September 24, 2007
SOYBEAN PRICES – MANY FACTORS AT PLAY
Soybean prices have moved sharply higher since mid-August. November 2007 soybean futures traded to about $8.00 in mid-August, established a contract high of $9.965 on September 19, and closed at $9.79 on September 21. The average spot cash price of soybeans in central Illinois was near $7.50 in mid-August and at $9.165 on September 21.
Soybean prices have been supported by the smaller U.S. supply of soybeans forecast by the USDA on September 12, the need to motivate an increase in soybean acreage in South America, and prospects of continued strong Chinese demand for soybeans. These three factors: the size of the U.S. crop, South American acreage, and Chinese demand – will continue to direct prices. In addition, prospects for U.S. soybean acreage in 2008 will have significance for price direction.
The USDA projects that the 2007-08 marketing year ending stocks of U.S. soybeans will total 215 million bushels, or 7.3 percent of projected use. Consumption is forecast at 2.964 billion bushels, 127 million less than he record use during the 2006-07 marketing year. The expected decline is for exports, as the South American share of the world soybean market is projected to grow from 52 percent in 2006-07 to 61 percent this year. The projected U.S. crop of 2.619 billion bushels reflects a national average yield of 41.4 bushels per acre, the lowest in 4 years and 1.6 bushels below the record yield of 2005. Like corn yields, reports of actual soybean yields have been relatively high, suggesting that the average may be higher than currently forecast. The early yield forecasts (August and September) are based partly on a survey of producer expectations of yields. Reported expectations may have been below the actual yields being experienced. Soybeans will remain in tight supply, but perhaps not as tight as currently forecast.
In its report of September 12, the USDA projected a 6 percent increase in soybean acreage in Argentina, a 4 percent increase in Brazil, and a 4.5 percent increase in all of South America. On the surface, projected acreage and average yields in South America in 2008 would appear to fall short of offsetting the 18 percent decline in U.S. production. However, current stocks of soybeans in South America are quite large. Stocks at the end of the 2006-07 marketing year are estimated at 1.545 billion bushels, or 61 percent of projected use. Stocks at the end of the 2007-08 marketing year are projected at 1.42 billion bushels, or 52 percent of projected use. The stocks-to-use ratio is large since the USDA adjusts the South American marketing year to an October through September year, about the middle of the actual marketing year. There may be room to reduce stocks even further during the 2008-09 marketing year so that increased consumption doesn’t have to be met entirely with increased production. The recent strength in soybean prices may motivate a few more acres to be planted to soybeans as well.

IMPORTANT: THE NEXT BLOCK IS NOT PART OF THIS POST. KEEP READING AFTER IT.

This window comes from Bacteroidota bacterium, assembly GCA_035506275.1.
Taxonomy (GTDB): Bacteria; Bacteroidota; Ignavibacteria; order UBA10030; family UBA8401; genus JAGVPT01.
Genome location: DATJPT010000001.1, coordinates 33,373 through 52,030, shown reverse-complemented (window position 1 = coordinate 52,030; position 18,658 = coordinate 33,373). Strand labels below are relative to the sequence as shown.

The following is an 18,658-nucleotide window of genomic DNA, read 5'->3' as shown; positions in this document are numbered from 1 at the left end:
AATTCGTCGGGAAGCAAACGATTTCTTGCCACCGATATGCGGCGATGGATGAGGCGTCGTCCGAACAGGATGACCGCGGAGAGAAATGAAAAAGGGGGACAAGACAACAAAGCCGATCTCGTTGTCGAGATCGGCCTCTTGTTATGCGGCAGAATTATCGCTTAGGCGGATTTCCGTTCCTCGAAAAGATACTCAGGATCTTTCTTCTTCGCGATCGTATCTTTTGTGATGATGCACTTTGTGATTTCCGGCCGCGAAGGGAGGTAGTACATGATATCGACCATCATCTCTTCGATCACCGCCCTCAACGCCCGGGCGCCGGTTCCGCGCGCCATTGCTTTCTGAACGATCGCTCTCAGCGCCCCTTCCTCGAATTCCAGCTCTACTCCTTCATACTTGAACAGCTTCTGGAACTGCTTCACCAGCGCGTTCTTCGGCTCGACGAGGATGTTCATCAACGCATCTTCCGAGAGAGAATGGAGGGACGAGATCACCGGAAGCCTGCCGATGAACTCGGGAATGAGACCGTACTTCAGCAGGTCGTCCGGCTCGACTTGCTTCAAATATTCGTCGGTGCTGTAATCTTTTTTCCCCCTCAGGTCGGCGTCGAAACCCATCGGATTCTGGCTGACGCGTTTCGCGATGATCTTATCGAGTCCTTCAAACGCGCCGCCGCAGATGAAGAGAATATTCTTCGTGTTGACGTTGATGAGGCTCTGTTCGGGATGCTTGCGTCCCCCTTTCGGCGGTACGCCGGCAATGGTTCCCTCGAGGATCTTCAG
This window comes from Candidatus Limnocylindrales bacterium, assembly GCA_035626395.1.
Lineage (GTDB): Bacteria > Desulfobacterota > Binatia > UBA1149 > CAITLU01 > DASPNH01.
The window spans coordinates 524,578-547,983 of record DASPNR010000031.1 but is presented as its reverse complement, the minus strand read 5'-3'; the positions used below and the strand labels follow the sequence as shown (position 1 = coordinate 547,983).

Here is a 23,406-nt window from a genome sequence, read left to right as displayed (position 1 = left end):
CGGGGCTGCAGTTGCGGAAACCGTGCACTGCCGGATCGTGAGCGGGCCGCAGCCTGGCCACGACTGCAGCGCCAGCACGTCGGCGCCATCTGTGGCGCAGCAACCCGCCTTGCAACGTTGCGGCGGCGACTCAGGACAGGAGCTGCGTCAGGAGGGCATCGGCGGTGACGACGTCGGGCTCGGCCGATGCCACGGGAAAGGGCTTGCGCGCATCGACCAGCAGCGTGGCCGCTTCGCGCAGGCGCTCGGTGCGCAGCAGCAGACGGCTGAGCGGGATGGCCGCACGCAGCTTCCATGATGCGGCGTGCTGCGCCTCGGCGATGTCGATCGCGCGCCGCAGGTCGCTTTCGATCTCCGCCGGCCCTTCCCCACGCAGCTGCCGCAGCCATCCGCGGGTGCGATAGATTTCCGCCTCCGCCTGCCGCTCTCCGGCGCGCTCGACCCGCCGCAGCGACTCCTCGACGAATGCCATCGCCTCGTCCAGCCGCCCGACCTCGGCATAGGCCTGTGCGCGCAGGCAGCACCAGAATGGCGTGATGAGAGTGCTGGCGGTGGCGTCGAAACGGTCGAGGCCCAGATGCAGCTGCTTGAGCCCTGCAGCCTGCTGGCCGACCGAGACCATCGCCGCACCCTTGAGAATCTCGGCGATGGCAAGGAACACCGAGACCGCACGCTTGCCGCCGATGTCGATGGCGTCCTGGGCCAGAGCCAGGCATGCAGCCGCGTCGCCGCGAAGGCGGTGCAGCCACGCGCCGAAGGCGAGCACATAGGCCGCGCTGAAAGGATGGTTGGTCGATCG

U.S. soybean exports will depend heavily on Chinese demand. As of September 13, the USDA reported that export commitments for delivery to China in the 2007-08 marketing year totaled 174 million bushels, compared to 125 million bushels that had been committed a year earlier. Last week, China announced at least a temporary reduction in the import tax on soybeans, from 3 percent to 1 percent. The reduction is aimed at increasing imports to augment the small harvest and to help curb the inflation in food prices. For now, Chinese demand for U.S. soybeans will likely remain strong, encouraged to some extent by the low value of the U.S. dollar.
U.S. producers may need to increase soybean acreage in 2008, depending on the outcome of the South American crop and prospects for world stocks. Some early surveys suggest that U.S. producers have already planned a significant increase in acreage, motivated by opportunities to sell the 2008 crop above $9.00. However, 2008 corn prices near $4.00 makes corn a potentially more profitable crop than soybeans in many areas, even with escalating production costs. The market’s job of directing planting decisions in the U.S. in 2008 is far from done.
The pricing and storage decisions for the 2007 soybean crop are being influenced by the current high price, the weak basis, and the availability of storage. The weak basis in many areas suggests storing the crop to capture a post harvest strengthening of the basis. Hedging the stored crop would allow the producer to benefit from any such improvement and to capture the current high price. Storing the crop unpriced would also allow the producer to capture an improving basis, but at the risk of lower prices and the potential for higher prices. The weak basis and large carry in the corn market also make storage of that crop attractive. In cases of limited storage capacity, producers may need to examine the relative returns to storing soybeans and corn. In central Illinois, the net return to corn storage, as measured by potential basis improvement, exceeds that of soybeans due to the high interest opportunity cost of holding soybeans.
Issued by Darrel Good
University of Illinois